All three agencies in the USDA Service Center work hard to provide the Conservation Reserve Program to Clinton County! With hundreds of active contracts, this program has historically been a great success; 2020 is no different. 29 landowners will be installing conservation practices through the general CRP sign-up that closed in February. A handful more will be installing water quality projects with the help of the continuous CRP program.
The CRP program for water quality practices will remain open until mid-May. Contact Clinton County FSA to get started!
All of the Farm Bill programs offered in the county totals over 100 applications so far in 2020! This will bring hundreds of thousands federal dollars to the county in order to install projects that help create a more sustainable farm for years to come.
Sound like something that would be a good fit on your farm? We remain open through the COVID-19 outbreak and are working remotely. We know that #plant2020 must go on, and we are here for you!
Contact Katie Hafner at email@example.com to talk about a conservation program.
Seth Gibson, Water Resources Coordinator
With spring right around the corner, now is the perfect time to start thinking about the right place to plant trees. If you want to plant a tree to serve a specific purpose it is important that you choose the right tree for the job, like making sure your wildlife tree will attract wildlife. While almost any tree is a good tree, it is important to keep in mind that different trees have different requirements for them to flourish. Trees, like animals, will not be successful if you put them in unsuitable habitat. Local conservation districts and MSU Extension are great for information to help you put the right tree in the right place. Conservation districts also often provide low-cost trees and shrubs at annual sales.
There are many resources out there about how to pick the right tree. There are three important things to focus on when researching the right tree and right place: which hardiness zone you’re in, the amount of sunlight the location will receive, and soil type and moisture.
These zones are based on the average extreme minimum temperature of an area. Most nurseries can provide which zones the plants thrive in and some will even post it on the packaging or web advertisement if you’re ordering online. If you’re unsure which zone your land falls in, a quick google search will be able to provide with a map of your area and the corresponding zones. Michigan ranges from zone 3-7 depending on which part of the state you are in.
This is usually expressed as full sun, partial sun, partial shade, or full shade. Full sun refers to an area that gets at least 6 hours of unobstructed sunlight on a normal day. Partial sun usually refers to a place that receives 3-6 hours of sunlight on a typical day. Similarly, partial shade refers to place that receives between 2-4 hours of sunlight on a typical day. Full shade refers to an area that receives less than 2 hours of direct sunlight. Most nurseries provide the sunlight requirements for plants that they sell.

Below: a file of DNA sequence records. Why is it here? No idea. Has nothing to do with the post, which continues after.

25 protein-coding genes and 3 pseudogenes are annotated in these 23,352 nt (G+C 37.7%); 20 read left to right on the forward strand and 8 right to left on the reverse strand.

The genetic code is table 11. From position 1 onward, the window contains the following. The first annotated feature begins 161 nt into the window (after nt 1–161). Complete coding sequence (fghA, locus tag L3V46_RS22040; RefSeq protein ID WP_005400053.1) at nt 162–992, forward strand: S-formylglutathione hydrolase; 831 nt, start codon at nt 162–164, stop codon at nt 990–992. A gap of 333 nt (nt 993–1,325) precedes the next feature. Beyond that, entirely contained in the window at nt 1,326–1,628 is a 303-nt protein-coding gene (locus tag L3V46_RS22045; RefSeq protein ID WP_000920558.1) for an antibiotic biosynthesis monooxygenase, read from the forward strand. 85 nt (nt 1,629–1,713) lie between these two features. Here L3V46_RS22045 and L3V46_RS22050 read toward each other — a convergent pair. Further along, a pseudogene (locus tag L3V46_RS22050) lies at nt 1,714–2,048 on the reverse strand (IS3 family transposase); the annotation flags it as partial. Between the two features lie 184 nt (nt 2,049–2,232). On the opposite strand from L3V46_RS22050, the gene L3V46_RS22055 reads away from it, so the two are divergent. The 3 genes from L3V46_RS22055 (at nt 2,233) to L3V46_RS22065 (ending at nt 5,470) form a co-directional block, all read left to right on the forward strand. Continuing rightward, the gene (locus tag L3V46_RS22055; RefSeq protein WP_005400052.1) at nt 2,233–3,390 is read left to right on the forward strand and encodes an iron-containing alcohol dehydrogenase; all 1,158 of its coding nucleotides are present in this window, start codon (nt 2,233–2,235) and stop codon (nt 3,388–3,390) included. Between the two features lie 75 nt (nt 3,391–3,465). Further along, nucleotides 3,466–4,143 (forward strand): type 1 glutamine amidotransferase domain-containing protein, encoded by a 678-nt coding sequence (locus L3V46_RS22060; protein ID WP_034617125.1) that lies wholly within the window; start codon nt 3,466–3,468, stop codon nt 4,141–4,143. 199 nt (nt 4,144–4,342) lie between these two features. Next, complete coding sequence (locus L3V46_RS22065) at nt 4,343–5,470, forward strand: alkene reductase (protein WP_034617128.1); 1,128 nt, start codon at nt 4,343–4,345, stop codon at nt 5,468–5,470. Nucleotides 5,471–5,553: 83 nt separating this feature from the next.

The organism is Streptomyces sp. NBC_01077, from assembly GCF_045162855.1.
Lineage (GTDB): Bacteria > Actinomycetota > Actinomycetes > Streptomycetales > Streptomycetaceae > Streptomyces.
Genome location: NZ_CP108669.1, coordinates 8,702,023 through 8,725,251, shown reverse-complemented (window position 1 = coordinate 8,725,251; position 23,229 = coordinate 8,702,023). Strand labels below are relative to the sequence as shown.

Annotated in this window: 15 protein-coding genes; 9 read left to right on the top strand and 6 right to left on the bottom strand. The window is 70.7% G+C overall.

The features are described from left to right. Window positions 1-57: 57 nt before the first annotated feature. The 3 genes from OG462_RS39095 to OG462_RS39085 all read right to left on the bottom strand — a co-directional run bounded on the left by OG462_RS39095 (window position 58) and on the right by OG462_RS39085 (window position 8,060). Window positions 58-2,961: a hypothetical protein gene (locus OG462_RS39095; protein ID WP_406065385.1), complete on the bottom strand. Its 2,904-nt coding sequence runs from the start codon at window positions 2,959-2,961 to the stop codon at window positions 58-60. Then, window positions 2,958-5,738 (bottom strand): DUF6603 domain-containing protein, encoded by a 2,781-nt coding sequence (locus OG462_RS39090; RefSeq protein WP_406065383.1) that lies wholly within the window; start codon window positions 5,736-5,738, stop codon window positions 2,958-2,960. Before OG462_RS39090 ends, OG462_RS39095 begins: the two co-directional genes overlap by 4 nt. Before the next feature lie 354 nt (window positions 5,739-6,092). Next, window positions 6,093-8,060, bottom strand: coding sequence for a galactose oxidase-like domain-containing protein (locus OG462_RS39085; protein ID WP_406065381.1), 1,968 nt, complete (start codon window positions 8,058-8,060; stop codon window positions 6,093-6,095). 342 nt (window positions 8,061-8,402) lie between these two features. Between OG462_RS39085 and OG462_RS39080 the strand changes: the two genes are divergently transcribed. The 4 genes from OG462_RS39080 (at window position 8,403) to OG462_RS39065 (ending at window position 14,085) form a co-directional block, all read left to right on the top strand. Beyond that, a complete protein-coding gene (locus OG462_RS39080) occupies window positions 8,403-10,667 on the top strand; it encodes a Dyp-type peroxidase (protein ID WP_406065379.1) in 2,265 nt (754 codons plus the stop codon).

Soil itself is comprised of tiny pieces of rock, minerals, and biological matter. The soil requirements you consider can be simple or complex, possible depending on how much you’re willing to spend. For someone looking to establish a nursery, it may be worth doing some testing to look at soil chemistry. For someone looking to establish a few trees in their yard, they would most likely find themselves successful just considering the basic soil type (loam, sand, or clay) and how well the soil is drained. A good place to find soil information is on the web soil survey website (https://websoilsurvey.sc.egov.usda.gov/). This will be able to tell you basic soil type and provide some guidance on the overall moisture level. Although, your observations are going to be the most helpful when it comes to how wet is your planting site.
When you have a specific purpose in mind, it’s important to make sure that your location matches up with your desired species and that you pick the right tree for the job. When you choose a tree, it is helpful to try to be specific, right down to the genotype of the species. For example, a white pine provides a multitude of habitat benefits and grows quickly making it a nice wildlife tree. However, if you were operating on the assumption that all coniferous species make great wind buffer trees and tried to capitalize on the white pine’s growth rate, you may find yourself disappointed when the bottom branches eventually start dying back and no longer blocking the wind. Another example could be if someone wanted to plant a tree near their house to attract deer to watch. A white cedar may help deer stick around a little longer to browse on the branches, while they would more than likely just ignore a red cedar.
Whether you’re planting your tree for a specific purpose or just looking to add some diversity to your property, it is important to ensure that you’ve picked the right spot for the tree or the right tree for the spot. There are many resources out there and starting locally helps ensure that you get the most accurate information for your area. Conservation districts are a great source of information, and they may offer a tree variety that you’re interested in at an upcoming tree sale. They say that the best time to plant a tree was 40 years ago and second-best time is today, in our opinion, there is no bad time to plant a tree.